My name is Sarah and I’m a worrier.

I hate that I worry, but it’s just the truth. I worry about my people, and your people too. Because as Sister Glennon says, “there’s no such thing as other people’s children.” That’s why I care about how you are parenting your littles. I want to help folks think about what they’re doing and try new things that might work even better. Because we’re trying to change the world, right?

Sometimes these “things-that-might-work-better” are obvious changes, like how we might want kids to learn to cooperate more than compete or how to try some fresh ways of handling defiance. Today, I want to share some thoughts on something subtler: the ways in which appreciation differs from approval, and why you might care to avoid the latter.

In the blog tour for the e-version of my handy-dandy little book, What Not to Say: Tools for Talking with Young Children, I shared an excerpt in a guest post that addressed the issue of praise overuse and how it can cause kids to become approval junkies. In it, I said:

“Much has been written on the misuse and overuse of praise. Alfie Kohn condemns it. Po Bronson has written extensively about the work of researcher Carol Dweck. The bottom line: it’s boring. Kids tune it out. And if they don’t, you have a different problem on your hands: addiction to praise. Ever seen a young child badger an adult for approval?

It can be pretty intense: “Do you like my drawing? Do you like my drawing? Do you like my drawing?” It’s like crack!”

Piling on praise and using approval to compel “good” behavior are legit problems in the moment, for sure. But there’s an insidious effect as time goes on and children grow into adulthood. People who have become accustomed to needing approval never feel good enough. This “not feeling good enough” thing is a bit of an epidemic. The root of a self-concept is feeling good about oneself. This self-awareness grows in children from the experiences they have with, and feedback they get from, their caregivers (that’s the “nurture” half of the nurture-nature equation). Peggy O’Mara famously said, “The way we talk to children becomes their inner voice.”

So yeah, it’s a bit like that.

I have this theory that approval, though seemingly desirable, is kind of like a back-handed compliment. It may mean well, but then it feels a bit crappy. Though it might seem like splitting hairs, appreciation is a much less strings-attached way to send a positive message or ask for what you want. Here’s a couple examples from real life:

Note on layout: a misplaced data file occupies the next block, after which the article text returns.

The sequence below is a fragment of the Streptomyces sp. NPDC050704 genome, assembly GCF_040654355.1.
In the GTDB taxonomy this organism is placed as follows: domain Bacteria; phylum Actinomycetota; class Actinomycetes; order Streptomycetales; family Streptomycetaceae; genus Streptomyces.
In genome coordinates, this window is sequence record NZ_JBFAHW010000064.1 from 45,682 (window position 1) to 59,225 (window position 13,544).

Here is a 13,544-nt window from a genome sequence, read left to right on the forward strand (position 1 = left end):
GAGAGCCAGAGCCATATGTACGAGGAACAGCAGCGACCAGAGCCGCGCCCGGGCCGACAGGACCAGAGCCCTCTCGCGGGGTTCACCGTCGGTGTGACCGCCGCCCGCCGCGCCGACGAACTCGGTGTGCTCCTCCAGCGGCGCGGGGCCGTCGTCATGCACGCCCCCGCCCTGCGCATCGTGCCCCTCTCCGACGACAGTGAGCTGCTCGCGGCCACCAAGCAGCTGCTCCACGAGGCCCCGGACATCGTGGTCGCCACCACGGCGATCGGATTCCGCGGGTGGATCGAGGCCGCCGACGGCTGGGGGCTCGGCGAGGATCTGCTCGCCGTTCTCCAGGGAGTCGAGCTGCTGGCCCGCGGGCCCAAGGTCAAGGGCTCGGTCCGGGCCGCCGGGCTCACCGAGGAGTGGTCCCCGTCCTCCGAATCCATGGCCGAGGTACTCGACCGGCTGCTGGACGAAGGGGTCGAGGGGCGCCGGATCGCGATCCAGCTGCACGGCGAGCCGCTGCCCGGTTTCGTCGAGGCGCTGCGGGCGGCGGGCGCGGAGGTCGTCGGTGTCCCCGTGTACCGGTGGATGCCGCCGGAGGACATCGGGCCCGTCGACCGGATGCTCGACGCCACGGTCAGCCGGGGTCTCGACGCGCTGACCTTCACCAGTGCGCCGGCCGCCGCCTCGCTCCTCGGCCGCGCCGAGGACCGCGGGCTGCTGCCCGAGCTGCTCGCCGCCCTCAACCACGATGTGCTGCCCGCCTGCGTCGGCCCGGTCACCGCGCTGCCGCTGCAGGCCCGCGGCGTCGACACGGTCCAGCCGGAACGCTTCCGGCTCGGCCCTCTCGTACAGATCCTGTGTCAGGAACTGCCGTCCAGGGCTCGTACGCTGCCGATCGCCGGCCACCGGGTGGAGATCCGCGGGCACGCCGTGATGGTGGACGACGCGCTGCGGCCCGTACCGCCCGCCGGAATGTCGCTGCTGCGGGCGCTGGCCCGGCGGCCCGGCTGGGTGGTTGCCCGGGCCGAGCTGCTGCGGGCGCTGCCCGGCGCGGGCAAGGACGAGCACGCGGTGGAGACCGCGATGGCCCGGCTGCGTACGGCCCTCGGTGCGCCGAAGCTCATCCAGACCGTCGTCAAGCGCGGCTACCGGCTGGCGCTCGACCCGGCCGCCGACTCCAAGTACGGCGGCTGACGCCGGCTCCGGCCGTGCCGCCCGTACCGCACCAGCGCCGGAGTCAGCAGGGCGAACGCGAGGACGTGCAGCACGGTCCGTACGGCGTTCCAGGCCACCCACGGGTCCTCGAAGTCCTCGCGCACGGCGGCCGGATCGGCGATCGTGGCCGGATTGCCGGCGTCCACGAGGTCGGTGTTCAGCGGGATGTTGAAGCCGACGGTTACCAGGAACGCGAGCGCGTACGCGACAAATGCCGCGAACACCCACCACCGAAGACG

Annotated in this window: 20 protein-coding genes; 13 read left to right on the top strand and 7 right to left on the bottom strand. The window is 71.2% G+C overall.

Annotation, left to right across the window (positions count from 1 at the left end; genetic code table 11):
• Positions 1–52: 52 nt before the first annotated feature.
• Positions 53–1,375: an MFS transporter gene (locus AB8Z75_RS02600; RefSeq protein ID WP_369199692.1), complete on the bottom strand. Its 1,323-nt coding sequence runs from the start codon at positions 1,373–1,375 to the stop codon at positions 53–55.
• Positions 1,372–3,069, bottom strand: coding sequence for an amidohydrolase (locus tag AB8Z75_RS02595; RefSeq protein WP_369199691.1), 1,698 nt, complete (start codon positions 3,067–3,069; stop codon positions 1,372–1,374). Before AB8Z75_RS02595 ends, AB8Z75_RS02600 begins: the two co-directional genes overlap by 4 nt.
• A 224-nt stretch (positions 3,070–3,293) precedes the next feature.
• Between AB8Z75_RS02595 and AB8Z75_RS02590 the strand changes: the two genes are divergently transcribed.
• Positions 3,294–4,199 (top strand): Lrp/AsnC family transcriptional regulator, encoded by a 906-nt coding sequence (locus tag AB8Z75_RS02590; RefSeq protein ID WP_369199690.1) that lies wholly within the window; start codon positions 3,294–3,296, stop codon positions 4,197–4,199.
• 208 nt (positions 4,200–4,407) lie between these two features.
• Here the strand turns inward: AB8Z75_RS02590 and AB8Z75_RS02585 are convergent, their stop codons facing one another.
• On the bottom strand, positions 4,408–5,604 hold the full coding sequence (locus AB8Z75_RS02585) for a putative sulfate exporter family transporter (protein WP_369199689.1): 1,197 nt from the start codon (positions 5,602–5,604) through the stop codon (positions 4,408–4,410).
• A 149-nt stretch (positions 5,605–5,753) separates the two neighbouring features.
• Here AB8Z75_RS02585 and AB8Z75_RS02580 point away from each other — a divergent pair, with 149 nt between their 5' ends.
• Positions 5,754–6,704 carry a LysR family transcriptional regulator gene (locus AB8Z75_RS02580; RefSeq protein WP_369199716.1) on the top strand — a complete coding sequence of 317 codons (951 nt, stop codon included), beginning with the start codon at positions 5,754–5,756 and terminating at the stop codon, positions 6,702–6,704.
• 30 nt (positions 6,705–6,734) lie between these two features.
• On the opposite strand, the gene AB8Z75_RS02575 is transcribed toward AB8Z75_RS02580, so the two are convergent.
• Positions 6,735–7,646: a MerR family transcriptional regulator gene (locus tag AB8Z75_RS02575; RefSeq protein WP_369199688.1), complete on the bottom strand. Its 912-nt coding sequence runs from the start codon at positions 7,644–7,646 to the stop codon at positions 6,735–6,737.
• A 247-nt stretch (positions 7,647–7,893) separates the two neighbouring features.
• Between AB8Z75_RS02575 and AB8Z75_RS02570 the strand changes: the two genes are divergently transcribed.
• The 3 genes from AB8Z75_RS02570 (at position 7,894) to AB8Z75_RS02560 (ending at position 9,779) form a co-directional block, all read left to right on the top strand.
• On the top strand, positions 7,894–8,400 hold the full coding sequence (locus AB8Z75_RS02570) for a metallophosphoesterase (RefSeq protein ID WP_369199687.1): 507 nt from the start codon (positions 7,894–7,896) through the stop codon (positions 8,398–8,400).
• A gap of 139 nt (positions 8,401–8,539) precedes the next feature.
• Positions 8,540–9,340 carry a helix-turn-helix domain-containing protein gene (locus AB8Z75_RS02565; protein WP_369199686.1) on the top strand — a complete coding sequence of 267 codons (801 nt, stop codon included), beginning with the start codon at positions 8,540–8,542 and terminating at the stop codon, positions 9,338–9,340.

• Instead of “I like the way you shared your book,” say, “Thank you for sharing the book.”
  • Instead of “If you pick up your toys in the playroom, I will take you on an adventure,” say, “I would really appreciate it if you picked up the toys in the playroom. Once that’s done, we will be able to go out on an adventure.

See how it just feels better and less smarmy?

There’s no power-mongering or coercion. It’s like the difference between guilt and shame: guilt is when you feel badly about something you’ve done wrong and shame is when you feel like YOU are wrong. In the same vein, appreciation is offering gratitude for an action a child has taken whereas approval is offering endorsement of who a child is.

Our impact on our children spreads through our communities and touches all aspects of life, from bullying in the classroom to bias in the workplace. Staying away from approval bypasses the pitfall of love and thanks being conditional or having to do with a child’s essential self. A parent’s belief in a child’s goodness, at its core, should never waver. This is the basis of self-esteem, compassion, and resilience and should not be presented it in a manner that can ever be taken away.

Sarah MacLaughlin is author of the award-winning book, What Not to Say: Tools for Talking with Young Children and has been featured in The Huffington PostShe brings over 25 years of experience working with children and families to her coaching practice. Sarah is also mom to an nine-year-old who gives her plenty of opportunities to take her own advice. She works with families one on one, in groups, and online.